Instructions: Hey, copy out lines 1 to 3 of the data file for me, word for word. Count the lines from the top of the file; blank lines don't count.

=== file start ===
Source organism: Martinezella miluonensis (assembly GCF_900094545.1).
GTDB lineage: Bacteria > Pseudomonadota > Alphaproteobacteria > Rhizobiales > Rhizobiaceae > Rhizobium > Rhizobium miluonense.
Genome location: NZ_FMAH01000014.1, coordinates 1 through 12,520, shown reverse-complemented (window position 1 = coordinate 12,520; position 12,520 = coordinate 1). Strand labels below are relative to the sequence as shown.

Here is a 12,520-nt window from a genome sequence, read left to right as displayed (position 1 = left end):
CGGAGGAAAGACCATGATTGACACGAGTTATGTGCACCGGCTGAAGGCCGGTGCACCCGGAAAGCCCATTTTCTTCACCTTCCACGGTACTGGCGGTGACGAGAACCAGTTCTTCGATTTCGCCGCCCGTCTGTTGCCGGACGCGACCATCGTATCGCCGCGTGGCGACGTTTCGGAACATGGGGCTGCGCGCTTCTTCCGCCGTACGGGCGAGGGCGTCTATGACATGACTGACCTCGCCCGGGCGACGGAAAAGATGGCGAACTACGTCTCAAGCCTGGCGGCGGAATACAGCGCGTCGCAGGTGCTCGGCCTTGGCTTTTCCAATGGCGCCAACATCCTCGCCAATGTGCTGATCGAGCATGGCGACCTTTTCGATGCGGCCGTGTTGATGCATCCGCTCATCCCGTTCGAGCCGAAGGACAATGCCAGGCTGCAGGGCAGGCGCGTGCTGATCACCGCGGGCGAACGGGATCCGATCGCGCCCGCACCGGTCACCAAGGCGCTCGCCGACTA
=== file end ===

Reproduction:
Source organism: Martinezella miluonensis (assembly GCF_900094545.1).
GTDB lineage: Bacteria > Pseudomonadota > Alphaproteobacteria > Rhizobiales > Rhizobiaceae > Rhizobium > Rhizobium miluonense.
Genome location: NZ_FMAH01000014.1, coordinates 1 through 12,520, shown reverse-complemented (window position 1 = coordinate 12,520; position 12,520 = coordinate 1). Strand labels below are relative to the sequence as shown.